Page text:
It remained in a reading room window until the early 1980s when renovations forced the statue to be put away. However, in the spring of 2003, English professor Peter Harris started a student movement to move the statue to a more prominent location.  In the October 16, 2003 issue of The Echo, Harris stated, “We were reading a book, Paul Loeb’s ‘Soul of a Citizen,’ about ordinary people who work for change. I proposed, as a kind of experiment in such change, that we try to free the Lion from the library basement.”  Harris’ students took action, and on August 26 2003, The Lion of Lucerne was moved to its current location in the Street of Miller.

Much like the other parts of campus, Miller Library has evolved over the years. In 1982, the College opened up a new south wing of Miller to students. Unfortunately, the rest of the library remained closed off for renovations that year. This caused complications for students visiting Miller for its study spaces. The September 16, 1982 issue of the Echo outlined the problem stating, “in the first week of the semester, book-bearing students, unable to find empty cubes or study seats, were sprawled on the carpeted floors and propped in the corners of the new south wing.” 

While the ’82 reconstructions were an inconvenience, they did not cause nearly as much backlash as the most recent Miller renovations. In 2014, phase one of a two-phase project took place that gave Colby the library students know today. The frustrated faculty and students were upset with the movement of many of the books from Miller to outside storage, as well as a transition from printed books to an electronic alternative. These changes sparked conversation over both the importance of printed books and the student and faculty involvement in important decisions. The faculty initially filed a petition to halt the renovations until a discussion about these changes could occur. “Using the recent Miller Library renovations as a case study, this memo expresses shared faculty concerns about the troubling ways in which major decisions relating to the academic program are sometimes taken at the College. It also expresses our hope for a shift towards a more open, participatory, deliberative process,” a group of faculty members stated in the petition. In addition, they also wrote an open letter to Colby about their discontent with the library’s changes. The letter was printed in the April 10, 2014 issue of the Echo. In it, the faculty voiced their displeasures with both the Administration and trustees’ reluctance to have a discussion with them. They also talked about their frustrations with the changes already made. “Books have disappeared into storage, administration offices have appeared or will arise where stacks of books once stood, the reference area has been purged and the central floor looks like a massive waiting room, designed for students and other patrons to look at each other in between Google searches rather than engage in thoughtful contemplation and scholarship,” they said.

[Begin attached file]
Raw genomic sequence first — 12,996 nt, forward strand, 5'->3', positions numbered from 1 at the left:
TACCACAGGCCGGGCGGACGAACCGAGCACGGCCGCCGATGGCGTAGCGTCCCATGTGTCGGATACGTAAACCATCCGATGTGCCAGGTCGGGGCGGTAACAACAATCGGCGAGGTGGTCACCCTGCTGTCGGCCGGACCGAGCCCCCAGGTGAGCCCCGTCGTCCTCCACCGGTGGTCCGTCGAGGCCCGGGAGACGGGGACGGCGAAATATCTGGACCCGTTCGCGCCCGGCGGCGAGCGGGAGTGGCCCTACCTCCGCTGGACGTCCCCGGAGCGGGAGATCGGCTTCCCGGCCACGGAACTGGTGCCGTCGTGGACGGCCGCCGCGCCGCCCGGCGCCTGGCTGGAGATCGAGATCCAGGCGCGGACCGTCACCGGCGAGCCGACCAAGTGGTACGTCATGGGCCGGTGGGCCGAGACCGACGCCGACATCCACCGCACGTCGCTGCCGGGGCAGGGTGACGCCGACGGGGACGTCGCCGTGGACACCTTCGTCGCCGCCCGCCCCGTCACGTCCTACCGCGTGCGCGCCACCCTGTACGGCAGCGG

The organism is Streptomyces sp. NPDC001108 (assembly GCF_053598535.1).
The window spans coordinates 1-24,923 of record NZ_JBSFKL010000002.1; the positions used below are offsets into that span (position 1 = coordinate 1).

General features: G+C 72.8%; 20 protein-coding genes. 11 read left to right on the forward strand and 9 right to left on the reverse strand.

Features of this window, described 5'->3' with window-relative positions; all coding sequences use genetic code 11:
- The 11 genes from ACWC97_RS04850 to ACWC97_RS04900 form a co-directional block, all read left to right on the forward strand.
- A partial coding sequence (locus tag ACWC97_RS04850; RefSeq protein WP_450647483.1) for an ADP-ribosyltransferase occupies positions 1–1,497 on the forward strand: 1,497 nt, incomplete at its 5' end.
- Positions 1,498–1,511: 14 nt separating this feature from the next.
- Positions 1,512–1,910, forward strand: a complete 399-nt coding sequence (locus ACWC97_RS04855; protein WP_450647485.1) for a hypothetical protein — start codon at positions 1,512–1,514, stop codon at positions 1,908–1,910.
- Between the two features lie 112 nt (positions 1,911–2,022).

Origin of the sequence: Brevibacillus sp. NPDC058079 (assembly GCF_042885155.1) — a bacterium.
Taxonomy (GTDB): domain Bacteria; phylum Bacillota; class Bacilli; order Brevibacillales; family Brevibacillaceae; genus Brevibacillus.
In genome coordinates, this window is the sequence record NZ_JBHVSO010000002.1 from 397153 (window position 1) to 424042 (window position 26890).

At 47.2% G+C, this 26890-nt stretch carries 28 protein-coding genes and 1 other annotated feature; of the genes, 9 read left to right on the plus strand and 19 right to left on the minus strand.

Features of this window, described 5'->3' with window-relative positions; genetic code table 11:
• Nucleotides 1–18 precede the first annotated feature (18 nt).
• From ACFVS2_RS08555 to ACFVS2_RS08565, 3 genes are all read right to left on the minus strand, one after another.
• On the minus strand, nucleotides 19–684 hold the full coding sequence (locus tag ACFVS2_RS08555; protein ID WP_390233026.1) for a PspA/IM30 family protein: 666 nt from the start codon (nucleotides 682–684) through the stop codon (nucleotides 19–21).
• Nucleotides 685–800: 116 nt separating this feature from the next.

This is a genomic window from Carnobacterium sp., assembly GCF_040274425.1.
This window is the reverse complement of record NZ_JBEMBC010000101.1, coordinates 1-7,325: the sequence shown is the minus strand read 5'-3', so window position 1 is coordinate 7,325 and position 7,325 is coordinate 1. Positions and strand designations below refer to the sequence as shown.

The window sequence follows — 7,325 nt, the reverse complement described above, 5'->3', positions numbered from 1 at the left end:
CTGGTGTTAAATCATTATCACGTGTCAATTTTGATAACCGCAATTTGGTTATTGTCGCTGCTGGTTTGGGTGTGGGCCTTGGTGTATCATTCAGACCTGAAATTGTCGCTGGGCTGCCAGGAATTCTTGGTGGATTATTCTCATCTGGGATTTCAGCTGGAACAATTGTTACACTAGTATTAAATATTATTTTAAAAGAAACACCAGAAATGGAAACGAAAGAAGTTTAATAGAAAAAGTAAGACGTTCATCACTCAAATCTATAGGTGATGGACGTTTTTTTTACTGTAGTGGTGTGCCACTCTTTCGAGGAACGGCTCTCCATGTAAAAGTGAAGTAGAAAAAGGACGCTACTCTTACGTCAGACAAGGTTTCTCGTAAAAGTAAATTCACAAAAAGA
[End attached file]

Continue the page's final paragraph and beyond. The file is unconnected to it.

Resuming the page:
The faculty were not the only members upset with Miller’s changes. Students also called into question the administration’s handling of the renovations. In the March 20, 2014 issue of the Echo, an article on Miller’s controversial changes was published. In it, the author voiced his own resentment over the way Colby went about these renovations. “The plans and timeframe of this project were perhaps not as clearly communicated as they could have been, but it is important to consider that the College is not, and has not been, a democracy. While input is of course appreciated and listened to, the nature of decision-making necessitates a more streamlined process,” the article said.

Despite all the controversy, Colby continued with its changes to Miller. Today, the frustration has subsided. Miller Library continues to stand tall and students continue to take advantage of all it has to offer. Changes will continue, buildings will be built and renovated, and sometimes the best thing to do is to stop for a moment and appreciate how far Colby has come. Perhaps one day, a student might stop in the Street, on his or her way to an exam in Lovejoy or Diamond, and rub The Lion of Lucerne’s nose—as both an acknowledgement of Colby’s storied past and a wish for good fortune—before continuing on their way.